Thursday, November 8, 2012

Proposed Best Practices for Simultaneous Interpreting in Non-Conference Settings

Many in the industry have been following recent developments in the Federal Immigration Courts. The Executive Office for Immigration Review (EOIR) has decided to start using simultaneous interpreting during immigration court hearings. While this decision is certainly a step forward in increasing language access for the non and limited English-speaking persons involved in immigration proceedings, the move highlights a conundrum that many in our profession face: how to ensure proper working conditions for the interpreter when simultaneous is the required mode.

In response to concern that this innovation would not be accompanied by necessary changes in work policies and conditions in immigration courts, the interpreting profession has recently made a concerted and unprecedented unified effort to reach agreement on what does constitute "best practices" for simultaneous interpreting in non-conference settings.

Earlier this week, the National Association of Judiciary Interpreters (NAJIT), in collaboration with eight national and international interpreter professional associations representing conference, legal, medical, and sign language interpreters, published a joint statement promoting best practices and proper work conditions for interpreters providing simultaneous interpretation in the immigration court system. You can see the full statement here:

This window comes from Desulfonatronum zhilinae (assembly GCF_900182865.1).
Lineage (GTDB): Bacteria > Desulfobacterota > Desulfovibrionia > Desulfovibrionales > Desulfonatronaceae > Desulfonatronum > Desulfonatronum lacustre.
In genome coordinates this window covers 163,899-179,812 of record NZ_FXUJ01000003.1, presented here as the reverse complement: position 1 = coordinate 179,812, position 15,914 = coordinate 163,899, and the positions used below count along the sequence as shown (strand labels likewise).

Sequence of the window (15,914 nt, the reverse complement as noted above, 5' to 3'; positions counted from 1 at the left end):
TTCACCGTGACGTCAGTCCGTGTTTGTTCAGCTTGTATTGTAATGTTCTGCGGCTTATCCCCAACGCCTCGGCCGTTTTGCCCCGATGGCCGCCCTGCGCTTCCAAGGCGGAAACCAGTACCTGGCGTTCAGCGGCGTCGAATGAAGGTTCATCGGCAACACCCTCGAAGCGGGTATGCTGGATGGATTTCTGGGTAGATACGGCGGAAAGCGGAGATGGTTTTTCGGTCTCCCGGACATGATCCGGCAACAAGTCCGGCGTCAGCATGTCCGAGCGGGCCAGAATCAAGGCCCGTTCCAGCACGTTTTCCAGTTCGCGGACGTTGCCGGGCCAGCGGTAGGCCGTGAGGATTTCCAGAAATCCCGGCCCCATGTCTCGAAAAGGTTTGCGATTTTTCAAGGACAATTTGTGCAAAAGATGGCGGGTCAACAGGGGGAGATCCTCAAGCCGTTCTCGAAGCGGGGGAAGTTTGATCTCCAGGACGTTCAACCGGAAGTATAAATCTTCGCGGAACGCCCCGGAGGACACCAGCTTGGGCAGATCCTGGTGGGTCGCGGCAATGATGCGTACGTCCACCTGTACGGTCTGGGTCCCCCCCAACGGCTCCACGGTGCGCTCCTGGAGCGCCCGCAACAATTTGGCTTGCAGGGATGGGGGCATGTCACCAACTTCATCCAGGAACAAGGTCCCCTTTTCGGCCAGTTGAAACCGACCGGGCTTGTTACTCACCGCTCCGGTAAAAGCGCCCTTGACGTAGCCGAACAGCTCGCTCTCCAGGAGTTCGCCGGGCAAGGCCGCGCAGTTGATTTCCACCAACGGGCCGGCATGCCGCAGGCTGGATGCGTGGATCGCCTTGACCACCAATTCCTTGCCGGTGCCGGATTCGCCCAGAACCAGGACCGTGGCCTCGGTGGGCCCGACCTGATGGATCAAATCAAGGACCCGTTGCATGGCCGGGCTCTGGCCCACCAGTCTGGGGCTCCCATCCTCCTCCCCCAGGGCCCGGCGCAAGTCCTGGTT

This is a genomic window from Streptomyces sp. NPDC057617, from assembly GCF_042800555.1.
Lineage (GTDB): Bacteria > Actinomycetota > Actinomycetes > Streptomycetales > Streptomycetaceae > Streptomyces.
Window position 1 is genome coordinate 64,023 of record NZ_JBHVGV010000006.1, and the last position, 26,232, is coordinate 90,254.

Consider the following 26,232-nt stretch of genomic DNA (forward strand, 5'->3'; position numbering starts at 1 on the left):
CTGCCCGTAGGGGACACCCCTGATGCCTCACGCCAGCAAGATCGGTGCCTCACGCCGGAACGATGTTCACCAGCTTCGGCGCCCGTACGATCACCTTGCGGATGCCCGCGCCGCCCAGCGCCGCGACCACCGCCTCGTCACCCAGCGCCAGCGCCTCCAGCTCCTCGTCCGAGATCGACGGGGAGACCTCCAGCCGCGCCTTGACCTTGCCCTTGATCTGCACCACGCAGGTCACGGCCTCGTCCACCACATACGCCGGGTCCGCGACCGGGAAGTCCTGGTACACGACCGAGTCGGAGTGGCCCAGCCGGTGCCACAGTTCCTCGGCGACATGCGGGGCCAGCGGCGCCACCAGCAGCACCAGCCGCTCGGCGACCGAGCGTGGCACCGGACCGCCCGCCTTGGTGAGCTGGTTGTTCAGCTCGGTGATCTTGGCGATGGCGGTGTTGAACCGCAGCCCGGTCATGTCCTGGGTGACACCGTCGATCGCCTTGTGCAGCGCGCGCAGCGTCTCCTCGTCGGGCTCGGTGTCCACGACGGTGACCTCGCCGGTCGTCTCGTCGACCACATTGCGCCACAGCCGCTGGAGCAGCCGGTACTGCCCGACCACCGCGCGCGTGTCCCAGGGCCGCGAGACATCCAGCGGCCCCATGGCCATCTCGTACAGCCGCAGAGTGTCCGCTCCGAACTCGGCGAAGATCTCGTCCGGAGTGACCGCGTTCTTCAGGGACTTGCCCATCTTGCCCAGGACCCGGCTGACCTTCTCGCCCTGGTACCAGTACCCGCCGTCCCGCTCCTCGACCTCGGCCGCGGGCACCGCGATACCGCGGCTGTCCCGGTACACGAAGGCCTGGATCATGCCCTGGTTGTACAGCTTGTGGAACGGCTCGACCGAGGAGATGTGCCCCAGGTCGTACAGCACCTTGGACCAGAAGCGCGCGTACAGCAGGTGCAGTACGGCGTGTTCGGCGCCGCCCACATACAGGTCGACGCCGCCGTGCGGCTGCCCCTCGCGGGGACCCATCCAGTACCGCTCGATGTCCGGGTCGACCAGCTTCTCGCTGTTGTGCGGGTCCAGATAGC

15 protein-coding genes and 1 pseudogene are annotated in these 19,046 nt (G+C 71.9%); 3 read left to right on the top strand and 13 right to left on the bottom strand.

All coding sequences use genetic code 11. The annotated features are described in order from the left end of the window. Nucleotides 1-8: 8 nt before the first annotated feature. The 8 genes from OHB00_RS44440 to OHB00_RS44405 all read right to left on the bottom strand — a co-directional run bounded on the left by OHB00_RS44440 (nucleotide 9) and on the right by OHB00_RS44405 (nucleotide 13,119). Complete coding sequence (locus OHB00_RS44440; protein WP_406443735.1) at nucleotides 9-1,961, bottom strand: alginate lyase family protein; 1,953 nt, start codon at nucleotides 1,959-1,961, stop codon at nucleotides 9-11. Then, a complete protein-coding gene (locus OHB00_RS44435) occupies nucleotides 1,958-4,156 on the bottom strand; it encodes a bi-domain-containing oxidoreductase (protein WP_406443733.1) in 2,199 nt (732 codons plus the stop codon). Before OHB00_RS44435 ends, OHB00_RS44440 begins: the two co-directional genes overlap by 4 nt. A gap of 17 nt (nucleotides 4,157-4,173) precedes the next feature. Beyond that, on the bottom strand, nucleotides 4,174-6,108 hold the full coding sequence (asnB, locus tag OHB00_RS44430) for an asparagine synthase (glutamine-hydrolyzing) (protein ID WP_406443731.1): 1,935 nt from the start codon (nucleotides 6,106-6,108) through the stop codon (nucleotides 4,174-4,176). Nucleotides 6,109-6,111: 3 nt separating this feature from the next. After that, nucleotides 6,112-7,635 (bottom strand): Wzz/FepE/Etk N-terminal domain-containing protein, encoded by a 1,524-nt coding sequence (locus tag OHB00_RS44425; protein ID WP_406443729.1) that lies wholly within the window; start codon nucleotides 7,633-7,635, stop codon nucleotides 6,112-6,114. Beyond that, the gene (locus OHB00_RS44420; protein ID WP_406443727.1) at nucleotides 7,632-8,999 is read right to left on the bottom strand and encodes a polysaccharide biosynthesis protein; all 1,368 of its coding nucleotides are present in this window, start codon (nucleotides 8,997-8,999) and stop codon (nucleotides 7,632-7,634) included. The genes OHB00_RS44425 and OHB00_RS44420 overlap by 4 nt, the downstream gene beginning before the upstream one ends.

Today, InterpretAmerica follows suit with our own statement on Best Practices for Simultaneous Interpreting in Non-Conference Settings. InterpretAmerica worked in tandem with NAJIT and the professional association collaborative, to ensure that our position is in full support of the consensus rapidly forming industry-wide.

In what we plan to be periodic statements on best practices on issues relevant to our profession, we share our Best Practices on Simultaneous Interpreting document with the field. It is our hope that this document, along with the effort of other key stakeholders in the field, will go a long way towards defining proper working conditions for interpreters in sectors where these guidelines are lacking or non-existent.

The Best Practices statement can be viewed here:

We look forward to your feedback!


  1. The role of an interpreter is rapidly growing within both the medical and the legal fields. Communication remains an important cornerstone within both of these fields. When individuals do not speak the same language or there is a communication barrier, such as hearing loss, the ability to establish effective communication can be compromised. This is where an interpreter or translator can prove to be invaluable. In the medical field, physicians and other health professionals may find it difficult to understand the precise problem a patient is experiencing if there is a communication barrier.


  2. thanks for sharing this useful article! i really liked it!

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  3. I haven't seen very many work condition interpreters around, but it sounds like a pretty common thing if they are having conferences. It would make sense that they would be needed in legal, medical and those types of environments. Simultaneous translation seems like a very employable skill set to have.

  4. Nice, All i know is while performing Simultaneous Interpreting, the interpreter sits in a booth wearing a pair of headphones and speaks into a microphone. Strictly speaking, "simultaneous" is a misnomer: the interpreter cannot start interpreting until he or she understands the general meaning of the sentence.

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